The "Emergency Medical Services and Surprise Bills" law, passed as part of New York state's 2014-15 budget, takes effect this month to protect consumers from unexpected "surprise bills" from nonparticipating medical care providers. It affects consumers with insured health plans in New York, with the exception of Medicare Advantage plans.
Doctors and hospitals will now be required to disclose more information to patients, including informing them prior to non-emergency procedures if they participate with certain health insurers; and what their hospital affiliations are. They must also provide information about other health care providers treating the patient, such as anesthesiologists. If they don't participate in a patient's health plan, doctors can — upon request — provide the patient with an expense estimate.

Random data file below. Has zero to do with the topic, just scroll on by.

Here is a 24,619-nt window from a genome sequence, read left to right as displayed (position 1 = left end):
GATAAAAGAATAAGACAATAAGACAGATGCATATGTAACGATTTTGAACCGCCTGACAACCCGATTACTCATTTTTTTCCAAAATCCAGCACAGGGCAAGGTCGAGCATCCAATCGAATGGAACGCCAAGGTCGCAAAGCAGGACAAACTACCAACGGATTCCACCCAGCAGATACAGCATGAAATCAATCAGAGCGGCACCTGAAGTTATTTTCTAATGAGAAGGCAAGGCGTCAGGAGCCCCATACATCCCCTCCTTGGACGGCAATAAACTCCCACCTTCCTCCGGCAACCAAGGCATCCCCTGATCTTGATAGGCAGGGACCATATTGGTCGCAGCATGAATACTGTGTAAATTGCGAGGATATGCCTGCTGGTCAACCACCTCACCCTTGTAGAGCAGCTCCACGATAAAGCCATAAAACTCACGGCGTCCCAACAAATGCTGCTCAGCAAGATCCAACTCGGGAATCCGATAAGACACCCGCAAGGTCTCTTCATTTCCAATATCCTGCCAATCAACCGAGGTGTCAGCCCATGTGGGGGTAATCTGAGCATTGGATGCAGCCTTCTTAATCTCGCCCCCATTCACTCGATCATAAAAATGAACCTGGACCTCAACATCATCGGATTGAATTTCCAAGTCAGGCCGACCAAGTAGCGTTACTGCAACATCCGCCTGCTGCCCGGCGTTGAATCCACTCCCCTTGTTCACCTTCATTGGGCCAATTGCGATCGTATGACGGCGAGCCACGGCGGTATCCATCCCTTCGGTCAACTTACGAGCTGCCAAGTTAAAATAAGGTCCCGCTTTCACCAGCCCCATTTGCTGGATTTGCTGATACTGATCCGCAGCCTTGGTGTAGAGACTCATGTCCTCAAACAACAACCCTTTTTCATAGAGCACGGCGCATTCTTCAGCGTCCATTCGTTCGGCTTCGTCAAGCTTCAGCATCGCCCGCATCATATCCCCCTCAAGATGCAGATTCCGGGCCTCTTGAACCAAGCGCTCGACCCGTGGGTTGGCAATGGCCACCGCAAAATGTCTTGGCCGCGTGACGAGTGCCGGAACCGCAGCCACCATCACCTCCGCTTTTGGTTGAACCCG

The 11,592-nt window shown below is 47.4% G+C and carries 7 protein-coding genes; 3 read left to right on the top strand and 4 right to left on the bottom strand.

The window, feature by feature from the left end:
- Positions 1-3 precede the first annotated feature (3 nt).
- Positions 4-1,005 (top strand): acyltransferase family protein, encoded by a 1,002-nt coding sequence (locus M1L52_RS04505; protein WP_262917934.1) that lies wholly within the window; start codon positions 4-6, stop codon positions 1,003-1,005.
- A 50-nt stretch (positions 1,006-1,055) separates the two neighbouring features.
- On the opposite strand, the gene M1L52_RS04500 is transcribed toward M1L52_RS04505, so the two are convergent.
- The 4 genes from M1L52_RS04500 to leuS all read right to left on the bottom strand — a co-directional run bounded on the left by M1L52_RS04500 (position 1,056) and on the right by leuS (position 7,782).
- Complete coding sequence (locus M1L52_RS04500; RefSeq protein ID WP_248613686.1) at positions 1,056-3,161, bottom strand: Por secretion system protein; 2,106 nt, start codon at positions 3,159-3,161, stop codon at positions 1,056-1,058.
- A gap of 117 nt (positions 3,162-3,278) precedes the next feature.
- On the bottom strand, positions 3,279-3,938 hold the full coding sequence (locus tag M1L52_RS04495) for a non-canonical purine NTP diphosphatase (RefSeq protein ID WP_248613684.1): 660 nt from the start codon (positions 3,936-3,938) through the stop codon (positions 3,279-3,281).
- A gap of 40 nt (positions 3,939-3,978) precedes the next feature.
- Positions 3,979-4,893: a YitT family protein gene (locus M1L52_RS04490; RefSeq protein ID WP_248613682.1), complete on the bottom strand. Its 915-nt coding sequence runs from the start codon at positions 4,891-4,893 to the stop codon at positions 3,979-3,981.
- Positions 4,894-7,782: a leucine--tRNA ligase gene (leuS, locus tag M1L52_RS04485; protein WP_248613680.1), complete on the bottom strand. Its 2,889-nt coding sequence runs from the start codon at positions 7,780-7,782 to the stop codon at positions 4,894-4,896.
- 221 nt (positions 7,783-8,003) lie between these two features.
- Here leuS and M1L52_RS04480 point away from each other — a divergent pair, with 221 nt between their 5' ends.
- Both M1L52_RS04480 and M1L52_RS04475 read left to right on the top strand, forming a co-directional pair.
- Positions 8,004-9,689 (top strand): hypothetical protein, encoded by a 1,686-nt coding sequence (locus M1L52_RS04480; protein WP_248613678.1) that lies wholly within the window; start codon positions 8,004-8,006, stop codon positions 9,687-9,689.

Health insurers must cover a nonparticipating provider the same as an in-network provider if there is no local participating provider available with the appropriate training and experience to provide treatment, or if the patient was referred to an out-of-network provider without disclosure or consent. Patients who receive emergency services from a nonparticipating provider can incur no greater out-of-pocket expense than they would have from a participating provider.
For details, visit http://fairhealthconsumer.org/reimbursementseries.php?id=74&terms=new-protections-for-new-york-consumers. To avoid surprise expenses, contact your doctors, hospitals and health plan to determine who participates in your plan.
— Sue Klug